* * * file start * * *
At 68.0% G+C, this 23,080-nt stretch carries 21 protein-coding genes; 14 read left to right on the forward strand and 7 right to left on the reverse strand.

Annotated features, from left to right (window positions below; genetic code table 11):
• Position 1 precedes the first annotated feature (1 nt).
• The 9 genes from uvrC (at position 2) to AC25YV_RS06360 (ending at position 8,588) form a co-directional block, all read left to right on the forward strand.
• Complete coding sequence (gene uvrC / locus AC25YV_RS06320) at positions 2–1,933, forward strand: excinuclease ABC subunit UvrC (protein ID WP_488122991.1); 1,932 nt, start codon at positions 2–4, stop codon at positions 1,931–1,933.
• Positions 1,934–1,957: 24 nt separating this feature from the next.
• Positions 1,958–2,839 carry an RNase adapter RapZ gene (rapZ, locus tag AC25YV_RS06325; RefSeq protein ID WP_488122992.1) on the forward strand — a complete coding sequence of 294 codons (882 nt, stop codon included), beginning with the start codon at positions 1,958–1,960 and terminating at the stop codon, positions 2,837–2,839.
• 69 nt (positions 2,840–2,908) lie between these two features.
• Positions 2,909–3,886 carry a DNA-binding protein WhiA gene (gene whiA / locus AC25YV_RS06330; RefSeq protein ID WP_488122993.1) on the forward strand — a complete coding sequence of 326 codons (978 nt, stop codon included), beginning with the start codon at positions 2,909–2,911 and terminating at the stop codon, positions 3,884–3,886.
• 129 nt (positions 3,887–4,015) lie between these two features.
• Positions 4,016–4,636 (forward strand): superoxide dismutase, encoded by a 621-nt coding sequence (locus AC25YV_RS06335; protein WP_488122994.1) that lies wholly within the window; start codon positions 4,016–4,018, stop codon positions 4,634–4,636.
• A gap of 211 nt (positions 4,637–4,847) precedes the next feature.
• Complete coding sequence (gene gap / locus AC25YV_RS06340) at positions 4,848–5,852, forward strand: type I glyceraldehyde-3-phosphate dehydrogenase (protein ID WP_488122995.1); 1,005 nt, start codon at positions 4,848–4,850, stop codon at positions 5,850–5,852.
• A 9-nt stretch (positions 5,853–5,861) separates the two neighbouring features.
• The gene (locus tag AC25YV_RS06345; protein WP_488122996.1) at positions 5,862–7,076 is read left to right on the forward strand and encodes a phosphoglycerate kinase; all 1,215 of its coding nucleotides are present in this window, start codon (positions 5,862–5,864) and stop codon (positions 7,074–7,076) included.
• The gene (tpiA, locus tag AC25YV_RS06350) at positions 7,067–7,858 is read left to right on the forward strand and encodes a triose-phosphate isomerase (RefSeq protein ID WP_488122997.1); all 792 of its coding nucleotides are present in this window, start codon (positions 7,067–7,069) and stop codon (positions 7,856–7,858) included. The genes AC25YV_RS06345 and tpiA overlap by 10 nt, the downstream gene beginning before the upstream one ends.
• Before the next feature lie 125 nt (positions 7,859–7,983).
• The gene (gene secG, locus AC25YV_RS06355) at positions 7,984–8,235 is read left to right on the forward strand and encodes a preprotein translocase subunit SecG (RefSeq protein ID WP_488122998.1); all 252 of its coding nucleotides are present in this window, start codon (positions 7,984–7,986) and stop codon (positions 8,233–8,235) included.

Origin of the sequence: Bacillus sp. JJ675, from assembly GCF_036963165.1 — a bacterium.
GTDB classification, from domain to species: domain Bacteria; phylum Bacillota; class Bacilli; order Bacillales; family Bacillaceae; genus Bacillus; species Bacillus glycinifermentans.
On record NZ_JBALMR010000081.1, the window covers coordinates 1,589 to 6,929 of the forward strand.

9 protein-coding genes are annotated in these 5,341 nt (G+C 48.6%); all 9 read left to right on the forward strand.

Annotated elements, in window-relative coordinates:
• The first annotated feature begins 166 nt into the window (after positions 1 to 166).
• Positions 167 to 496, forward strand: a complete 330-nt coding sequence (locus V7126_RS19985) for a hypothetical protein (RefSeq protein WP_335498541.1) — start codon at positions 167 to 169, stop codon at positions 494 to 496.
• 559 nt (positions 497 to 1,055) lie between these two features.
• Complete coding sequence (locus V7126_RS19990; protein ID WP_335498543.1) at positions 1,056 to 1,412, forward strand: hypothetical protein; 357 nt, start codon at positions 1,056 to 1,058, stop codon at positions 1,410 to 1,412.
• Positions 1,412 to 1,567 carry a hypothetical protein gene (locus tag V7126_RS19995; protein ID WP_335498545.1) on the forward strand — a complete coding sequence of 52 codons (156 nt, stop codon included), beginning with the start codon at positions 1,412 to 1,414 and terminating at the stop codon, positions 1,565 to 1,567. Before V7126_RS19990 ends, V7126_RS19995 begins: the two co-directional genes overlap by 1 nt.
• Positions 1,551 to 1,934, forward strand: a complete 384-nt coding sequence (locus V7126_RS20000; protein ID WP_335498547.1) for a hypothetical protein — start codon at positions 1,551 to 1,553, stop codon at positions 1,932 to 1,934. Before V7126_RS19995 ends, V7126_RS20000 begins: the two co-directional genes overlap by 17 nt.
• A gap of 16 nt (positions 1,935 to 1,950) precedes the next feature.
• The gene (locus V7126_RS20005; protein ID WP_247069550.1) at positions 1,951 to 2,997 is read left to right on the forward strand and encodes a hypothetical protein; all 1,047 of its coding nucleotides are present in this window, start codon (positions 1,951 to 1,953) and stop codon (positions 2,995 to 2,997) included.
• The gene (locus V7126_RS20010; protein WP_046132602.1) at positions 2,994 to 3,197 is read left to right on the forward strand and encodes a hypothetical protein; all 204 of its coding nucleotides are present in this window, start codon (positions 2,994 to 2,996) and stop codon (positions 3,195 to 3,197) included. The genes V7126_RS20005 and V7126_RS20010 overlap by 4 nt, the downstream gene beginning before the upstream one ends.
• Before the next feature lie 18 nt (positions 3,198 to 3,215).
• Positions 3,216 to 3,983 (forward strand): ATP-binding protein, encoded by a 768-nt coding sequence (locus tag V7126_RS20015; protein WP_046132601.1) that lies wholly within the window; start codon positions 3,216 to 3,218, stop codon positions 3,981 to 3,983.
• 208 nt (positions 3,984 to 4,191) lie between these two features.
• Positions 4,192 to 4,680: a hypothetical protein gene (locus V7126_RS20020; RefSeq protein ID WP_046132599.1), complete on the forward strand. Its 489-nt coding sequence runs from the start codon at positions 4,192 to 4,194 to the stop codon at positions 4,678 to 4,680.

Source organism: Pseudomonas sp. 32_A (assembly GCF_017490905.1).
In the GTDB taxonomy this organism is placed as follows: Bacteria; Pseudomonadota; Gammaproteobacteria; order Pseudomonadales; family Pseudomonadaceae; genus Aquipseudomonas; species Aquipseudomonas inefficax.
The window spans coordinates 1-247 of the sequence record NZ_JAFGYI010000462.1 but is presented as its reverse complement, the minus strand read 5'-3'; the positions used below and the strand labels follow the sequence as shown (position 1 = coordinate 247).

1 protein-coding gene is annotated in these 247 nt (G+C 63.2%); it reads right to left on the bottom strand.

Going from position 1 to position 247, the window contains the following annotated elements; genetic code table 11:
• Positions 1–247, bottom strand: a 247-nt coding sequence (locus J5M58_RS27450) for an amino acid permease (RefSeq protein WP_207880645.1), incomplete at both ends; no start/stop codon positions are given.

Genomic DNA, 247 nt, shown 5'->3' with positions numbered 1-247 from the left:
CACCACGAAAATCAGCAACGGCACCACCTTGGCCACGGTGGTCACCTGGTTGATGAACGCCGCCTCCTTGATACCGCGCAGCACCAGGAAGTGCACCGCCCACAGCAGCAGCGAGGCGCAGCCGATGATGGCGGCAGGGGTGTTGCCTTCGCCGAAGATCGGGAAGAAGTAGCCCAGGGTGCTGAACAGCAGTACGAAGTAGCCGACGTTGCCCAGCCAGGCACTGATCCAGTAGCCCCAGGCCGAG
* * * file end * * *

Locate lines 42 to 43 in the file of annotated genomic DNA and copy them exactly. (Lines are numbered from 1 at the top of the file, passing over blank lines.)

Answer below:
• Positions 1–247, bottom strand: a 247-nt coding sequence (locus J5M58_RS27450) for an amino acid permease (RefSeq protein WP_207880645.1), incomplete at both ends; no start/stop codon positions are given.

Genomic DNA, 247 nt, shown 5'->3' with positions numbered 1-247 from the left: